KIDS AND PREJUDICE

With everything that happened this week in Paris, people are once again taking up the prejudice banner. They are speaking out on Facebook, in blogs, in interviews, and on other social media sites about the hazards of trusting others because of their religious beliefs. Now I don't really care what adults believe. Their opinions have had years to percolate and boil until the fear that started them down their chosen road has become almost natural to them. But, I do care what kids think!


No child is born intolerant to different opinions. All you have to do is visit a day care center or a Homestart classroom to confirm it. Once inside, you will see kids from every race, religion, and belief, playing and learning side-by-side. This is the way the world should be as far as I am concerned. However, this is not the case. Why? Could it be that prejudice is actually a learned response?

The dictionary defines prejudice as a"preconceived opinion that is not based on reason or actual experience".  So, if it is not actually based on reason or experience, how do kids develop prejudices? You have it--from the adults around them.

Not too long ago I met a 9 year old who was appalled that his classmate said "Oh God". So, expecting to hear that it wasn't right to use the word in vain, I asked him why he was upset. His response, "Because he doesn't even believe in God. He believes in Mohammad."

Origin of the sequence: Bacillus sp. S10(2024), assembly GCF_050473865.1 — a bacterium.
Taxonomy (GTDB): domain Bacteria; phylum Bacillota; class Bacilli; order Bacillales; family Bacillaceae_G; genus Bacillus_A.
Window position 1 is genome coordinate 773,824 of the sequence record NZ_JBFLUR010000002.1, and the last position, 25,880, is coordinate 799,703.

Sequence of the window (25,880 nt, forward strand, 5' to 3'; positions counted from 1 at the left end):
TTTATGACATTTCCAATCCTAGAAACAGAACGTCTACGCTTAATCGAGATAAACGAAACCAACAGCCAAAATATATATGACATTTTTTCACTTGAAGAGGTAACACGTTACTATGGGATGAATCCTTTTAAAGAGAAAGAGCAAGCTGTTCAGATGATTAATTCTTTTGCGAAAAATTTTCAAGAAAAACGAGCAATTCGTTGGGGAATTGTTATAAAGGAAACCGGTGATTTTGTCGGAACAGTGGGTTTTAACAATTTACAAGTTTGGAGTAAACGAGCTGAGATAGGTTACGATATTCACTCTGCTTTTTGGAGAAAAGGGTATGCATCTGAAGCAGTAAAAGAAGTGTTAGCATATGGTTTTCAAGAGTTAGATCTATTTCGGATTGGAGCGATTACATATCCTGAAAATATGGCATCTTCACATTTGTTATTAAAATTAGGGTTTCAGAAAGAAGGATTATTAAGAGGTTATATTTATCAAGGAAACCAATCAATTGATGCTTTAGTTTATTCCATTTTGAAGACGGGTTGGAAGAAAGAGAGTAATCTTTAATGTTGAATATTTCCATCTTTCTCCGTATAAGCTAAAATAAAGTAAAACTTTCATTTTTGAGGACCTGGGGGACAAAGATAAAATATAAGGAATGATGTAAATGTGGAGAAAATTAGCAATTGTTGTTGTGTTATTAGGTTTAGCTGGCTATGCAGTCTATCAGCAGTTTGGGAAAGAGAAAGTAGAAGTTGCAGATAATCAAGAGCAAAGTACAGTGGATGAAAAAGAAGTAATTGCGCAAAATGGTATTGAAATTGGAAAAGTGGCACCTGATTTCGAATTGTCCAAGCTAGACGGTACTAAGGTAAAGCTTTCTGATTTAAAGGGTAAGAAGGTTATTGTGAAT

Really? And, who started him down the path to prejudice? Is it too late to alter his path, and the path of so many kids who have learned how to be intolerant of others?  In a word--NO! Any learned behavior can be unlearned. But why start down that road in the first place? Kids need to be raised in a prejudice-free zone. 

They need to know where they came from and be willing to share their heritage with others. They need to experience different cultures whether through friends, books, or the community. They need to be surrounded with people who are willing to stand up for others who may be suffering prejudice, and explained why it is important to do so. They need not fear others just because of the color of their skin, their culture, or the clothing they wear for religious reasons. And, above all, they need as much accurate information--good and bad--as possible so that they can make up their own minds whether a situation is true or not.

Kids are not born prejudice, and this would be a much better world if they stayed that way.


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